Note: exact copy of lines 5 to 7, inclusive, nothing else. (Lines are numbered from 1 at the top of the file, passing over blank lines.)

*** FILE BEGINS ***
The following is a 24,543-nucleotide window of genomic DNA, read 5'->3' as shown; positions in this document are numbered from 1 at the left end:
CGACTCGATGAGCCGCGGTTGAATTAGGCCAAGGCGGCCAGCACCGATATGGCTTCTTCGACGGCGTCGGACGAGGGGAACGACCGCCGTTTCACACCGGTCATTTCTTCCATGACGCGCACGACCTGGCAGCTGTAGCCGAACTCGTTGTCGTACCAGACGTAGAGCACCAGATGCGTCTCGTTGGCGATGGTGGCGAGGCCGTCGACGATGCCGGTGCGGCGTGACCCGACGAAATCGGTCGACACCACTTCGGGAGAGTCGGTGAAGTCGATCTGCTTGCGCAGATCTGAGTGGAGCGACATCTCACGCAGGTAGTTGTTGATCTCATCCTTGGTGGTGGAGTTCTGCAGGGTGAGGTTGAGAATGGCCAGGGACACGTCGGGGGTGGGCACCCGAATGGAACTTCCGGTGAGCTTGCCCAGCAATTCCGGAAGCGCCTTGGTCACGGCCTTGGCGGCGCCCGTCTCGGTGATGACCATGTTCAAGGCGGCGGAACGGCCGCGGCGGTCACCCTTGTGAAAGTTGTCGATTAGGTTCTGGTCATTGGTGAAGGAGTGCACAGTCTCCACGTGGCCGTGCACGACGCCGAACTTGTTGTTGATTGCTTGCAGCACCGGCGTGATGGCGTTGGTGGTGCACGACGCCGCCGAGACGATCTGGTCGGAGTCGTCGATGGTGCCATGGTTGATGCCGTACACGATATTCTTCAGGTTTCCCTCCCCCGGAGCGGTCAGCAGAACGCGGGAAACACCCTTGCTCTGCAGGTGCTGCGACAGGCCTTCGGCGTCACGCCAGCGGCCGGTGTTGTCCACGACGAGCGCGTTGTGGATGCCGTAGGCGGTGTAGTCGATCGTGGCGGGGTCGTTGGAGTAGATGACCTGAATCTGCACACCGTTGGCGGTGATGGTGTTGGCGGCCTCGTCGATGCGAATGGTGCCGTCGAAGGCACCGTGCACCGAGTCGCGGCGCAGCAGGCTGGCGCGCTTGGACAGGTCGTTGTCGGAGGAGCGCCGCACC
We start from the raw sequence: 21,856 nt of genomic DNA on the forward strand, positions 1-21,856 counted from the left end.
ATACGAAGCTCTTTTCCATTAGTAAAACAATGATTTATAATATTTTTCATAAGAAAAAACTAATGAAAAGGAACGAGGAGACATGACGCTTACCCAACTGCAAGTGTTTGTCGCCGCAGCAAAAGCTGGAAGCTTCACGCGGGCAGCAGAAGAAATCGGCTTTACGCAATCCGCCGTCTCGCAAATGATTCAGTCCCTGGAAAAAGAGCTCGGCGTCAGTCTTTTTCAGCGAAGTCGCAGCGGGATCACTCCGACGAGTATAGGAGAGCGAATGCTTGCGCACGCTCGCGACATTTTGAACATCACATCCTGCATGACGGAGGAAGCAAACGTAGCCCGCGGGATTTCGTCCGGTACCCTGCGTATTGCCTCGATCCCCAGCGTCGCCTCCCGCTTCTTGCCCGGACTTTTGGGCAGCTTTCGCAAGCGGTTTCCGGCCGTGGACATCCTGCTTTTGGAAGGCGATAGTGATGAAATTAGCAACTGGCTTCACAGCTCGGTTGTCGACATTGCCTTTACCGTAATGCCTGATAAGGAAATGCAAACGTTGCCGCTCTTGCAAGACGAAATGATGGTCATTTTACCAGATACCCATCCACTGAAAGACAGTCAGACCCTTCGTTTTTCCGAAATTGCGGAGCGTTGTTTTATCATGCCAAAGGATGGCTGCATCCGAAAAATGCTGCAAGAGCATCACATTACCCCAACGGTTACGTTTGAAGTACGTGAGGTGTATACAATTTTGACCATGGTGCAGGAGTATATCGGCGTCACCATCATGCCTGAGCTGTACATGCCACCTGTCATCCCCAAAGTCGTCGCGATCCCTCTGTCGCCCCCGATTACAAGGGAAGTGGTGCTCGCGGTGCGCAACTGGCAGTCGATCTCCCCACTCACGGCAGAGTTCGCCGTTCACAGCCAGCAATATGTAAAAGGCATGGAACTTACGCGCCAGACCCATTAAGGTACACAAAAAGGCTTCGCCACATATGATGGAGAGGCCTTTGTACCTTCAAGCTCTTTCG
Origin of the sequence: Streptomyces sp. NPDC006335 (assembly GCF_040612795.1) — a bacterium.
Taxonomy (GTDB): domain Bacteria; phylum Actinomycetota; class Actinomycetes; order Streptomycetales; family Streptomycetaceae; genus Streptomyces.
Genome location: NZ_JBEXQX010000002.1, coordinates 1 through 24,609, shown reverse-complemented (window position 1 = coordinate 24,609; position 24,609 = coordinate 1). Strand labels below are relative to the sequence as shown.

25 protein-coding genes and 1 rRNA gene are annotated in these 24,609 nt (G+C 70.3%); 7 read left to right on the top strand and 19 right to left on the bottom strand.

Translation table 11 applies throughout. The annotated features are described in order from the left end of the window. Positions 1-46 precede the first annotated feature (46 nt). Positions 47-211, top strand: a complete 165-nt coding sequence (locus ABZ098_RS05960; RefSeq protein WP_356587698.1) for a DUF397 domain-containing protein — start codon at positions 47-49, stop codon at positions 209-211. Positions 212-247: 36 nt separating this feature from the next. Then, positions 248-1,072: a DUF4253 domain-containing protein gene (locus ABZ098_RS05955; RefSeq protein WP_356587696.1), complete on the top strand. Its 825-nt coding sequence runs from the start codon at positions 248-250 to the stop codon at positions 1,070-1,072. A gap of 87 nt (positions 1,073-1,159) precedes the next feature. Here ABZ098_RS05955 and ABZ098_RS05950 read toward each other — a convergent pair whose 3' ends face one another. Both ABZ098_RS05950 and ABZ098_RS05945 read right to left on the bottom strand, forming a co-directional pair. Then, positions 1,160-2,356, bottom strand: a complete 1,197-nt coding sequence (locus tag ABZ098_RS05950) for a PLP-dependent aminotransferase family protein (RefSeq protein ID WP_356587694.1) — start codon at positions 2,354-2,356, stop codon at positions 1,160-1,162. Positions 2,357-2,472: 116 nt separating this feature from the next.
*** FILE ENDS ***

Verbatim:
Origin of the sequence: Streptomyces sp. NPDC006335 (assembly GCF_040612795.1) — a bacterium.
Taxonomy (GTDB): domain Bacteria; phylum Actinomycetota; class Actinomycetes; order Streptomycetales; family Streptomycetaceae; genus Streptomyces.
Genome location: NZ_JBEXQX010000002.1, coordinates 1 through 24,609, shown reverse-complemented (window position 1 = coordinate 24,609; position 24,609 = coordinate 1). Strand labels below are relative to the sequence as shown.